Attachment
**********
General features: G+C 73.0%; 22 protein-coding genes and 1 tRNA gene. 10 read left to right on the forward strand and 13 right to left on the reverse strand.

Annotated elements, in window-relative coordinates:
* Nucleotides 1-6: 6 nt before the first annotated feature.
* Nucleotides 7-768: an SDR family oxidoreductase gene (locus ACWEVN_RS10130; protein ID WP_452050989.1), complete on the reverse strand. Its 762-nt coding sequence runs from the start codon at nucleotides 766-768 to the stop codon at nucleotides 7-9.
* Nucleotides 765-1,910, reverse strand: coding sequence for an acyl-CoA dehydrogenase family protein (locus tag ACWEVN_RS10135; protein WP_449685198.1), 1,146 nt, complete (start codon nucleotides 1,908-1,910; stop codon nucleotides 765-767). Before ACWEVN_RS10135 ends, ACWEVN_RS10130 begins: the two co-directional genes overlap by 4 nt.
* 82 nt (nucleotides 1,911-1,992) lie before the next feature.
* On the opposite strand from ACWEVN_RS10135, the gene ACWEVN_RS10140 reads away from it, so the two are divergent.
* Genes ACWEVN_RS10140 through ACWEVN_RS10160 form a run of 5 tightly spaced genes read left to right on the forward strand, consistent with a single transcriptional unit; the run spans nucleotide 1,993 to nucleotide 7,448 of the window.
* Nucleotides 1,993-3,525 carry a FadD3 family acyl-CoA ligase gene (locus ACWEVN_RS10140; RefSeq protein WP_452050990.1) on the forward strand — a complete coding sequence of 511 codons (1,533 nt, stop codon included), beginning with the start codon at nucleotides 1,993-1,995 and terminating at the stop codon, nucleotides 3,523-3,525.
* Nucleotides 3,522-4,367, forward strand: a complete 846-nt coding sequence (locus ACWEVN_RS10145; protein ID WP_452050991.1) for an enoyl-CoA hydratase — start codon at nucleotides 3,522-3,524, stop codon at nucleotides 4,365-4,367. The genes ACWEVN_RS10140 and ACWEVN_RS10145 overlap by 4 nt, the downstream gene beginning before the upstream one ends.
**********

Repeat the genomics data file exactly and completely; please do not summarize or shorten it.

General features: G+C 73.0%; 22 protein-coding genes and 1 tRNA gene. 10 read left to right on the forward strand and 13 right to left on the reverse strand.

Annotated elements, in window-relative coordinates:
* Nucleotides 1-6: 6 nt before the first annotated feature.
* Nucleotides 7-768: an SDR family oxidoreductase gene (locus ACWEVN_RS10130; protein ID WP_452050989.1), complete on the reverse strand. Its 762-nt coding sequence runs from the start codon at nucleotides 766-768 to the stop codon at nucleotides 7-9.
* Nucleotides 765-1,910, reverse strand: coding sequence for an acyl-CoA dehydrogenase family protein (locus tag ACWEVN_RS10135; protein WP_449685198.1), 1,146 nt, complete (start codon nucleotides 1,908-1,910; stop codon nucleotides 765-767). Before ACWEVN_RS10135 ends, ACWEVN_RS10130 begins: the two co-directional genes overlap by 4 nt.
* 82 nt (nucleotides 1,911-1,992) lie before the next feature.
* On the opposite strand from ACWEVN_RS10135, the gene ACWEVN_RS10140 reads away from it, so the two are divergent.
* Genes ACWEVN_RS10140 through ACWEVN_RS10160 form a run of 5 tightly spaced genes read left to right on the forward strand, consistent with a single transcriptional unit; the run spans nucleotide 1,993 to nucleotide 7,448 of the window.
* Nucleotides 1,993-3,525 carry a FadD3 family acyl-CoA ligase gene (locus ACWEVN_RS10140; RefSeq protein WP_452050990.1) on the forward strand — a complete coding sequence of 511 codons (1,533 nt, stop codon included), beginning with the start codon at nucleotides 1,993-1,995 and terminating at the stop codon, nucleotides 3,523-3,525.
* Nucleotides 3,522-4,367, forward strand: a complete 846-nt coding sequence (locus ACWEVN_RS10145; protein ID WP_452050991.1) for an enoyl-CoA hydratase — start codon at nucleotides 3,522-3,524, stop codon at nucleotides 4,365-4,367. The genes ACWEVN_RS10140 and ACWEVN_RS10145 overlap by 4 nt, the downstream gene beginning before the upstream one ends.